Spring Cleaning Your Finances

You are likely well aware already that Spring is coming – if it wasn’t the recent time change that did it, it may have been the 70 degree days or pollen already in the air that tipped you off. The first official day of Spring is next week – March 19th. I love this time of year for the weather, more daylight in the evening, and sports (you can’t beat March Madness followed by Opening Day in the MLB).

This time of the year is also a good point to pause for a spring cleaning. While many people have adopted this practice, it likely began as a Jewish custom marking the beginning of Passover where a deep cleaning would take place prior to the religious observances. As you may remember, I do love my consistent rhythms throughout the year. It is normal during the holiday and winter season to let things physically (and mentally) build up. This pause to clean and declutter can be a helpful way to reset for the rest of the year. In light of this idea that can transcend your physical cleaning, find below a few practical thoughts on spring cleaning your personal finances.

Financial Accounts

Most people tend to not adjust their financial accounts (checking, savings, etc.) once they have settled on a bank they like. There is nothing wrong with sticking with what is working for you. It could be a good time though to look and make sure you are still getting enough benefit from your accounts. With so many options out there, be aware if you are being charged for features others offer for free or that you are receiving a reasonable interest rate on any cash.

For checking accounts, make sure you aren’t being charged unreasonable monthly fees or charges for normal activities. For savings accounts, assess if you are earning a high enough yield on your emergency fund. Ally and Capital One both offer over 4% on their savings accounts – if you are a Beacon client we have options for you as well. Also be aware of FDIC insurance limits if you are approaching $250,000 in a single account.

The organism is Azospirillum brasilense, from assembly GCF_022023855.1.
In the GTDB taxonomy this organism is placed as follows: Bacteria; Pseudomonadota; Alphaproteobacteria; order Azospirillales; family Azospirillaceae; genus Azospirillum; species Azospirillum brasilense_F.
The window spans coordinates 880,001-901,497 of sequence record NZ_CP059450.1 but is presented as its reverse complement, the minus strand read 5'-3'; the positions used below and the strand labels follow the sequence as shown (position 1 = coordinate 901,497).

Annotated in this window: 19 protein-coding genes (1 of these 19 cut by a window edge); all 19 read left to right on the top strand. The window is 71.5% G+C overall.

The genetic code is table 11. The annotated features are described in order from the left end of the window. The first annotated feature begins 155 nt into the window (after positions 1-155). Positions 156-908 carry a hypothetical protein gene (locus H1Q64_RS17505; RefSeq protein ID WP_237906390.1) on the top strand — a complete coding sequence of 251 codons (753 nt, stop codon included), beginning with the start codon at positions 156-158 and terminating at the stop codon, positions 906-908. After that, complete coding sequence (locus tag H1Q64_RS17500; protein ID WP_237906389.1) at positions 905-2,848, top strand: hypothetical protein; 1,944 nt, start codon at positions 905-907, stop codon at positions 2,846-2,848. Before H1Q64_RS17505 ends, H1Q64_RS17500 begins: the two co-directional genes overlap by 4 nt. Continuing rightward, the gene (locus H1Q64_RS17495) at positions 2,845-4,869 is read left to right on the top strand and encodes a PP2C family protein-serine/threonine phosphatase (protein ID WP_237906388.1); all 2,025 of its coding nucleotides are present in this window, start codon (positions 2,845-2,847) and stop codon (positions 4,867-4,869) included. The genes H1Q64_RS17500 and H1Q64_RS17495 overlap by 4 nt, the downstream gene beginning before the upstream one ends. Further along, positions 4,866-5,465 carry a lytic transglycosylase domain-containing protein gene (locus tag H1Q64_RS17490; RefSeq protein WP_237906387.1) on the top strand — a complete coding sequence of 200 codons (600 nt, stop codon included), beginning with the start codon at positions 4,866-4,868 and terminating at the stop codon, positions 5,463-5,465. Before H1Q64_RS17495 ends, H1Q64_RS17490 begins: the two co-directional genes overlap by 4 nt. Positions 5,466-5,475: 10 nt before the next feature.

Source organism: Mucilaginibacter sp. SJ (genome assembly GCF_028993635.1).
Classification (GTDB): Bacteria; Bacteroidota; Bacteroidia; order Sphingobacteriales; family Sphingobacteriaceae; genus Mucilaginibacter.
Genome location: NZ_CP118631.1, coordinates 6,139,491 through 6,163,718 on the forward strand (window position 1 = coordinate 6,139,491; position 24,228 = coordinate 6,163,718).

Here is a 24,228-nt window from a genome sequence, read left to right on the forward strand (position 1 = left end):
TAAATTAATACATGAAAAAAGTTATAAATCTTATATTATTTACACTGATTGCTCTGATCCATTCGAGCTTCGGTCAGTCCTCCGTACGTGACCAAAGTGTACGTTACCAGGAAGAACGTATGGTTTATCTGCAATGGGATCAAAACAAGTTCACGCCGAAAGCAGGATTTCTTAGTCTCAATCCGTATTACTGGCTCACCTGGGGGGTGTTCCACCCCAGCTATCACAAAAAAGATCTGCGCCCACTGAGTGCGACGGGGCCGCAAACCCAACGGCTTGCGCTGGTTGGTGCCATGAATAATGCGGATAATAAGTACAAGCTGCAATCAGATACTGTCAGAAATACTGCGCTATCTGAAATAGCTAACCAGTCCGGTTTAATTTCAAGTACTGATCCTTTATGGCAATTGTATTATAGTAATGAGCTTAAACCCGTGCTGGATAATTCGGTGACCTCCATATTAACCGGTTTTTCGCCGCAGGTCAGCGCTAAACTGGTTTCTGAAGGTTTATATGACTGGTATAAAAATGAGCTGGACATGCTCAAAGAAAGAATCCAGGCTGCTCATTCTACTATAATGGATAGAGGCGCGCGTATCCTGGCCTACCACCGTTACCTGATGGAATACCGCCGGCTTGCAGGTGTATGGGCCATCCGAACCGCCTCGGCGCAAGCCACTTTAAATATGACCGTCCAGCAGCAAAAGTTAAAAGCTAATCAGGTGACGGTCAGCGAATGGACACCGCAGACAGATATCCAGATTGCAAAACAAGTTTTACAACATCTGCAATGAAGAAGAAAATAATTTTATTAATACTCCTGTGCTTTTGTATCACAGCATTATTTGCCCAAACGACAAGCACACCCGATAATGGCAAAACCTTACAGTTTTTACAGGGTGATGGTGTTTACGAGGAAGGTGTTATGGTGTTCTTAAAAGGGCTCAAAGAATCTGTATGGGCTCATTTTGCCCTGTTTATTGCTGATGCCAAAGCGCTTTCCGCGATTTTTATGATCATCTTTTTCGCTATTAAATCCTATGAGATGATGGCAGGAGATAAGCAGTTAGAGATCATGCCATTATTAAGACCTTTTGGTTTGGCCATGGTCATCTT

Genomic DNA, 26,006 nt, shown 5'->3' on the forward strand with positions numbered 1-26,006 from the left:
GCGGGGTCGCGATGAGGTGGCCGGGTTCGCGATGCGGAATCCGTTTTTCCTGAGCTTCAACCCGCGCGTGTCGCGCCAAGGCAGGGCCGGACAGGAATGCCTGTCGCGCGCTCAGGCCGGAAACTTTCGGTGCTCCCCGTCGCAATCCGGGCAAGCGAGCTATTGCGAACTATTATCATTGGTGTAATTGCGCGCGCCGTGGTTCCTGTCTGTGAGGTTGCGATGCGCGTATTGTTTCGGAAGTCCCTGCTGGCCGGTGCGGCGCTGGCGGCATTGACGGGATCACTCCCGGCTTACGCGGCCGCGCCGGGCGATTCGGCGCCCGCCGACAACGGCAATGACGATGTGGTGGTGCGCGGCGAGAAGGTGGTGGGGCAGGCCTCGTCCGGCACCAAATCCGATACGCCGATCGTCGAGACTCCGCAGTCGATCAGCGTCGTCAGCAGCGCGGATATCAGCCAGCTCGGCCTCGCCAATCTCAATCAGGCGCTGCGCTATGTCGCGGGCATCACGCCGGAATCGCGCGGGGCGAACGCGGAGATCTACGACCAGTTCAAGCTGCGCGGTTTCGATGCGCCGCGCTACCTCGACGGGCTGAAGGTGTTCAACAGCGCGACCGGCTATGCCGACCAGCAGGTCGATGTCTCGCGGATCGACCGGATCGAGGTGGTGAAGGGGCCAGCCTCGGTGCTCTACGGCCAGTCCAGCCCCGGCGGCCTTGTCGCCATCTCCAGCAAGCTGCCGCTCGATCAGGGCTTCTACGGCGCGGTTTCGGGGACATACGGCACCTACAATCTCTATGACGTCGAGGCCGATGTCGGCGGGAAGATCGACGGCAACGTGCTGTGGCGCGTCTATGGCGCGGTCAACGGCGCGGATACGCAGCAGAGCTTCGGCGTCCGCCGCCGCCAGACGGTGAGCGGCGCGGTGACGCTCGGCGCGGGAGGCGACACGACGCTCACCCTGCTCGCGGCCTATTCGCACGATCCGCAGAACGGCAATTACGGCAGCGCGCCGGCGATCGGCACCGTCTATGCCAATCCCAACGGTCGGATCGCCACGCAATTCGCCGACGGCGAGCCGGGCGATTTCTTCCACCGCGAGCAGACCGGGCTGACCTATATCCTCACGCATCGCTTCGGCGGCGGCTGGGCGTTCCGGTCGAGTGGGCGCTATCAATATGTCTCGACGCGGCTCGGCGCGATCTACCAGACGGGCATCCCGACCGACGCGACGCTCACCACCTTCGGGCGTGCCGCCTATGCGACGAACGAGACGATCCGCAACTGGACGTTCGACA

You may have noticed a few articles in the Beacon Friday email about insurance premiums skyrocketing over the last year. Per the WSJ, auto insurance premiums are up nearly 39% relative to December 2019. While people in certain regions or coasts may be more susceptible to increases in premiums, the impact has been felt by most everyone at this point.

If you have received a recent insurance renewal with a large jump in premium, it may make sense to look at quotes for new coverage. Oftentimes you can save money by changing carriers because they tend to give the best rates to new customers. Instead of calling multiple carriers, you could use an insurance broker who can take your information and get quotes from multiple carriers at once.


One of the easiest ways to save money in your day-to-day spending is by evaluating your subscriptions. It seems everything has become a subscription at this point. While it is convenient to not think about a monthly payment, the small subscriptions across multiple services can quickly add up. In fact, 46% of people were off by over $200 per month when they had to guess how much they spent monthly on subscriptions (per WSJ).

While there are services that will locate your subscriptions and cancel them for you, like Rocket Money (do you need a subscription for your subscriptions?), a better plan may be to look through your recent credit card statements and note any subscriptions that you don’t use anymore. Most services you can quickly cancel through an online account and get them out of your mind and off your budget.

Unclaimed Property / Cash

Every state has a website dedicated to unclaimed property / cash. For North Carolina, you can find that here, but every state will have a similar website you can find. It is likely you won’t find anything on the site, but there may be something of yours out there – as of last year North Carolina had $1.3 billion in unclaimed property. Typically, this happens when bank accounts, utility deposits, and other sources of cash are forgotten and the company that holds the property can no longer contact the owner for whatever reason. They are legally required to turn the funds over to the state. Maybe you will find a forgotten treasure!


There are many more spring cleaning items that come to mind, but this list will give you a good start at freshening a few things up. If you are a Beacon client, this is also a reminder of why we meet on a regular basis. Many of these items we are consistently looking at for you and your family. Life happens and things build up over time – that is why we are here to be a reminder of things that you need to do and help you to get back on track towards the goals you have.


The content above is for informational and educational purposes only. The links and graphs are being provided as a convenience; they do not constitute an endorsement or an approval by Beacon Wealthcare, nor does Beacon guarantee the accuracy of the information.

Daniel Logan
[email protected]

Originally from Alabama, my wife, Megan, and I moved to Raleigh a few years ago. I went to The University of Alabama (Roll Tide!) where I majored in Finance with a specialization in Personal Wealth Management. I love all things sports (you will most often find me playing pickleball), urban planning, and spending time enjoying the whole Triangle.